Fwd: World Shouldn’t Wait for U.S. on Climate Agreement, Japan Says

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World Shouldn't Wait for U.S. on Climate Agreement, Japan Says
2010-11-30 20:37:54.785 GMT

By Alex Morales
Nov. 30 (Bloomberg) -- The world shouldn't wait for the
U.S. to agree to a global deal on fighting climate change, a
Japanese envoy said, ruling out his own country's participation
in a second phase of the existing treaty, the Kyoto Protocol.
The U.S. isn't likely to be able to agree to binding
targets until at least 2013 because of a requirement to have
domestic legislation in place first, Kuni Shimada, special
adviser to Japanese Environment Minister Ryu Matsumoto, said
today in an interview in Cancun, Mexico, where two weeks of
United Nations global warming negotiations are underway.
"The U.S. isn't going backwards -- they just keep delaying
the process," said Shimada, who was formerly Japan's lead
negotiator at the talks. "If everyone else relies on U.S.
actions, then we cannot go anywhere."
The comments indicate the depths of the divisions that have
ruled out a treaty on climate this year and maybe next. UN
officials leading the talks are aiming for more incremental
progress on protecting forests, channeling funds to poor nations
and on verifying reductions in emissions blamed for damaging the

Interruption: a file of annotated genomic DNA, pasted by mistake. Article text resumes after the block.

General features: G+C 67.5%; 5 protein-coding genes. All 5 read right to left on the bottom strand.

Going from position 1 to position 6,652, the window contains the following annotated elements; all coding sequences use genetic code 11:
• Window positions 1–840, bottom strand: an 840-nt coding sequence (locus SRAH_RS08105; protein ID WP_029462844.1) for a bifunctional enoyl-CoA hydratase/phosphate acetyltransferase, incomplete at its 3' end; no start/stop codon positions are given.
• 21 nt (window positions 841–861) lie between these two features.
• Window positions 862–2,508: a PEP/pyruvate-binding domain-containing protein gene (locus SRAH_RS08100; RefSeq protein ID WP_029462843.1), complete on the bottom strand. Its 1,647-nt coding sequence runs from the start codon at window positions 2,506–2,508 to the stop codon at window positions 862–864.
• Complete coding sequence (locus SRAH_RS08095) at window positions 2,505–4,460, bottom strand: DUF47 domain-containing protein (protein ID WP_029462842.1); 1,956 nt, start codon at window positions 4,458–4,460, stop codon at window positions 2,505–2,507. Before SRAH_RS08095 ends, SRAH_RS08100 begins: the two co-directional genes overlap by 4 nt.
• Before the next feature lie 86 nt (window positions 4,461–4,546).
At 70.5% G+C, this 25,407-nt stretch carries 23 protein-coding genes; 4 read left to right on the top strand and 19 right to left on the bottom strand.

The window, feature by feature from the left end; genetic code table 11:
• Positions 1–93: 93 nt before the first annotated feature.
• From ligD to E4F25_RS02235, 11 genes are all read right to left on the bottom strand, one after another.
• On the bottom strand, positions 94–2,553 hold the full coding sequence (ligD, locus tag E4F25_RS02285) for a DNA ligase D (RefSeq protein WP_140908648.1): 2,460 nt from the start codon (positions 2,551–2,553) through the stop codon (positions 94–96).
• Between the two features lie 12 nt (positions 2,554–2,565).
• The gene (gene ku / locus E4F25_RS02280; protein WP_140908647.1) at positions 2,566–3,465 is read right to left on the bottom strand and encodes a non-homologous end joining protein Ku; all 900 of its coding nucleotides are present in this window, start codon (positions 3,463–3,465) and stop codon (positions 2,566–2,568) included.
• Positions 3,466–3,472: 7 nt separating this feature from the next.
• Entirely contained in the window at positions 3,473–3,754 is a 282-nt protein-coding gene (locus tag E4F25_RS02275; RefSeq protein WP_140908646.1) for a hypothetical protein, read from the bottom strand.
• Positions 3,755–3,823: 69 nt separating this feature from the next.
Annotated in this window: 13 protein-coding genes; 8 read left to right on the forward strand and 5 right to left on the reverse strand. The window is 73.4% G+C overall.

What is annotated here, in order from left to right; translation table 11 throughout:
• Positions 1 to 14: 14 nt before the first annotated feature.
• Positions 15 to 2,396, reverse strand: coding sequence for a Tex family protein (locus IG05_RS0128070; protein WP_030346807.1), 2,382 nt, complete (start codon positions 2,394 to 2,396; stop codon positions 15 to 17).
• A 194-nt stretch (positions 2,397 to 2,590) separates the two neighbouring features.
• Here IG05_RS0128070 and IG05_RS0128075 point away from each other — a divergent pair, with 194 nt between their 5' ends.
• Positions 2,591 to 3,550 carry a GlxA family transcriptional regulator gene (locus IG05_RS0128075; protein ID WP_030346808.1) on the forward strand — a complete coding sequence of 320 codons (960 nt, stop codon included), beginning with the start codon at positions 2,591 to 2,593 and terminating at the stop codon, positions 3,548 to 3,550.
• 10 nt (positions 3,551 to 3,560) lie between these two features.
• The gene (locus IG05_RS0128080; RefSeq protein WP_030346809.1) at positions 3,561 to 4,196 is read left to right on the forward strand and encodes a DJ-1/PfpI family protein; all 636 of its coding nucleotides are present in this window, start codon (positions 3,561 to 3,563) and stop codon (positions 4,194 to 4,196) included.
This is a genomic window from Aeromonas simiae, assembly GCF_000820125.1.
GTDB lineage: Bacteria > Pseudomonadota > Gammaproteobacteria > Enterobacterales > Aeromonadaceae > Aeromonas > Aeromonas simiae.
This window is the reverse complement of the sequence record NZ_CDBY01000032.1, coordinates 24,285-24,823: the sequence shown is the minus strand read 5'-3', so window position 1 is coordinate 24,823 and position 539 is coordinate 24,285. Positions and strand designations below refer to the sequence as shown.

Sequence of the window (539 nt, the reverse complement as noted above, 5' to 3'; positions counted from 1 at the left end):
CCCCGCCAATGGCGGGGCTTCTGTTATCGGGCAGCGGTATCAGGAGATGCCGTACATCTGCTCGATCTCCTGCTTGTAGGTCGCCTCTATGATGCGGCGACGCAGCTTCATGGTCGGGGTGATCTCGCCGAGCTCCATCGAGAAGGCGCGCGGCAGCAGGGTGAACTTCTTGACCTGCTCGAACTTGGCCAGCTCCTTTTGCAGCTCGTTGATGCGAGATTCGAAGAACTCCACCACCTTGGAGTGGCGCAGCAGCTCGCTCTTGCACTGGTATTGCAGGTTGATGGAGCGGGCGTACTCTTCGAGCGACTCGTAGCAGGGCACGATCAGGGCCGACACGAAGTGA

Earth's atmosphere.
Jonathan Pershing, chief of the U.S. delegation, yesterday
said the Obama administration stands by its commitment to reduce
its emissions of heat-trapping gases by 17 percent for the 15
years through 2020. He said President Barack Obama still thinks
legislation is the right approach even after Congress this year
failed to pass a climate change law and Obama's Democrats lost
control of the House of Representatives.
"We think it may be not necessarily be only comprehensive
legislation, but perhaps elements in energy or elements in other
environmental activities that could also move us in that
direction," Pershing said.

Kyoto 'Outdated'

Shimada also said the existing Kyoto treaty is "outdated"
and his country won't accept new emissions targets under the
pact when current limits expire in 2012 because it only covers
27 percent of global emissions. The treaty binds all developed
nations, except the U.S., to cut emissions from 1990 levels by a
collective 5.2 percent for the average of the years 2008 through
2012. The U.S. never ratified the agreement, and developing
countries aren't required to set targets.
"Whatever happens, under any kind of conditions we do not
accept a second commitment period," Shimada said. "Without the
active participation of the two biggest emitters, namely China
and the United States, it's not a global effort."
Agreeing to an extension for the Kyoto Protocol is a key
demand by developing countries including China and the 43-nation
Alliance of Small Island States. The 27-nation European Union
has said it's open to a second commitment period, though it
wants to see action also by the U.S. and China.

For Related News and Information:
Top environment and renewable energy stories: GREEN <GO>
Stories about the climate talks: NSE CLIMATE CANCUN <GO>
Locations of global energy facilities: BMAP <GO>

--Editors: Reed Landberg, Steve Geimann

To contact the reporter on this story:
Alex Morales in London at +44-20-7330-7718 or

To contact the editor responsible for this story:
Reed Landberg at +44-20-7330-7862 or landberg@bloomberg.net.